Those are just my own personal opinions, a little rambly, but take it as you wish.

Reply Parent Score: 3

RE[6]: Comment by _cynic_
by enx23 on Tue 27th Aug 2013 08:02 in reply to "RE[5]: Comment by _cynic_"
enx23 Member since:
2008-12-17

Complete and total failure with double digit volume growth quarter over quarter and year over year, you have a peculiar definition of failure.


I think that you Nelson have a very peliculiar definition of failure!

It is very easy to get double digit volume growth quarter over quarter when one has small numbers. By this definition if one sells one mobile phone today and another 50 next quarter will have triple digit volume growth! I think that according to these kind of measures the company Jolla (see www.jolla.com) will look even better than Apple, Samsung! Jolla will have an infinite volume growth quarter over quarter (some number divided by zero)!

"Double digit volume growth quarter over quarter and year over year" can be seen very often when one has less than 5% of the market!

Here are some more appropiate measures of failure:
- Nokia had over 30% of the market in 2010 and now it has 3%-4% of the market => 10 fold decrease for Nokia!
- Windows Mobile has ~12% of the market (during Gates time) and now the Windows Phone has 3%-4% of the market => clearly the todayƤ's strategy of Windows for mobile phones is even worst than in Gates' times!
- Nokia was number one mobile manufacturer of smartphones in 2010 and today is number 10!

Edited 2013-08-27 08:06 UTC

Reply Parent Score: 4

RE[7]: Comment by _cynic_
by Nelson on Tue 27th Aug 2013 11:31 in reply to "RE[6]: Comment by _cynic_"
Nelson Member since:
2005-11-29

It is very easy to get double digit volume growth quarter over quarter when one has small numbers.


But Nokia does not have small numbers. Nokia went from 5.6 million to 7.4 million units in a quarter. That is not small. Maybe compared to every single Android OEM combined that's small, but if you look at the other Android OEMs (besides Samsung, obviously) they are posting similar types of volumes. Nokia is in the ballpark. So if Nokia is a failure, then the other OEMs have failed as well.


By this definition if one sells one mobile phone today and another 50 next quarter will have triple digit volume growth!


That's nice, but Nokia did not sell one, or 50 phones. They sold 7.4 million. This quarter its expected to increase by double digits again, as it has for the past few quarters.


I think that according to these kind of measures the company Jolla (see www.jolla.com) will look even better than Apple, Samsung! Jolla will have an infinite volume growth quarter over quarter (some number divided by zero)!


If Jolla posts strong QoQ gains, then it does imply that they are getting a strong reception relative to their own volumes. I'd be encouraged and others should too. I was encouraged when it was Lumia shipments going from 2 to 4 million, and I am encouraged when its from 5.6 to 7.4 million.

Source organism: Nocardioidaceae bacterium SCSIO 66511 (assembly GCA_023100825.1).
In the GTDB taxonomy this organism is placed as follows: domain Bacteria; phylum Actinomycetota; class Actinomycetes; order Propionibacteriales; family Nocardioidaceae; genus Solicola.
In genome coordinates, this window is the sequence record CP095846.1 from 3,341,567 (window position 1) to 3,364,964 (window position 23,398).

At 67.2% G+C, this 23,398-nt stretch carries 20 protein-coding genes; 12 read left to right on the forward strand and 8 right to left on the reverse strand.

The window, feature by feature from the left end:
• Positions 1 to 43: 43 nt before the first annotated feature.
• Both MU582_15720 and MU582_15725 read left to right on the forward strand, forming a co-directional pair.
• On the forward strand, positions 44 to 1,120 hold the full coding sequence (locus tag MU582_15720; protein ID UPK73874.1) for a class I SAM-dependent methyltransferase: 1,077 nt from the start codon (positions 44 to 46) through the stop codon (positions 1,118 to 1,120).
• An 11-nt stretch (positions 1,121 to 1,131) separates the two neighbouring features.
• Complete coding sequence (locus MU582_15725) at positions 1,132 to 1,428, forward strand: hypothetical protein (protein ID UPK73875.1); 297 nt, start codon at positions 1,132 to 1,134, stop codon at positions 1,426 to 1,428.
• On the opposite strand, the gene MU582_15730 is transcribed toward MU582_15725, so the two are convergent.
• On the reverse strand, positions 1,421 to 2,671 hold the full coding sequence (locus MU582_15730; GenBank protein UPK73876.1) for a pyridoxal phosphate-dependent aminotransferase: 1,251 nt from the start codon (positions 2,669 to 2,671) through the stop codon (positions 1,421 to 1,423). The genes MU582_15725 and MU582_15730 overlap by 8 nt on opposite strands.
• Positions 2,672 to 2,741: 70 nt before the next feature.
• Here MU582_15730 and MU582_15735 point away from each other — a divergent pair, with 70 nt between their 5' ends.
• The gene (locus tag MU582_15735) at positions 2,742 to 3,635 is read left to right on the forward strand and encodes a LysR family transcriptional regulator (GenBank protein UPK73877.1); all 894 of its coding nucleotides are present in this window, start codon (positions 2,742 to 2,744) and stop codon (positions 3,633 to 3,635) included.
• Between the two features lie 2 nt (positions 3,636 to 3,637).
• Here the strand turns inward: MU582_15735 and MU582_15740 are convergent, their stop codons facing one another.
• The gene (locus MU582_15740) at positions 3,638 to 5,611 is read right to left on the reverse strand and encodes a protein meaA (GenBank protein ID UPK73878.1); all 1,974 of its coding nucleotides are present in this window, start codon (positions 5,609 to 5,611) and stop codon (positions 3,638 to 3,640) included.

can be seen very often when one has less than 5% of the market!


5% of a very large market is still a large amount of units to sell, and when speaking about the impact it will have on Nokia's health and stability moving forward, it was a good bet.

If you look at their bottom line sans one time restructuring costs, they've posted strong underlying profits since Q3 of last year. That' significant and as these costs sunset at the end of 2013, you'll begin to see this materialize in IFRS profit.


Here are some more appropiate measures of failure:
- Nokia had over 30% of the market in 2010 and now it has 3%-4% of the market => 10 fold decrease for Nokia!
- Windows Mobile has ~12% of the market (during Gates time) and now the Windows Phone has 3%-4% of the market => clearly the todayƤ's strategy of Windows for mobile phones is even worst than in Gates' times!
- Nokia was number one mobile manufacturer of smartphones in 2010 and today is number 10!


Everybody knows Nokia is no longer #1, and that's fine, they don't have to be and aren't going to be for a while. This is about managing a very risky transition and setting them up for the future, which, like it or not is happening. Their devices are gaining traction, they are gaining marketshare, and the ecosystem is being fleshed out. It was the right bet.

Reply Parent Score: 3

RE[7]: Comment by _cynic_
by bnolsen on Wed 28th Aug 2013 02:15 in reply to "RE[6]: Comment by _cynic_"
bnolsen Member since:
2006-01-06

if you want to read and read and read about nokia you can visit this blog:

http://communities-dominate.blogs.com/

The best point this guy brings out is that bill gates even identified windows phone as a failure during a public interview. So while nelson argues technicalities the business side definitely points to failure of windows phone and nokia falling far far short of expectations.

Reply Parent Score: 1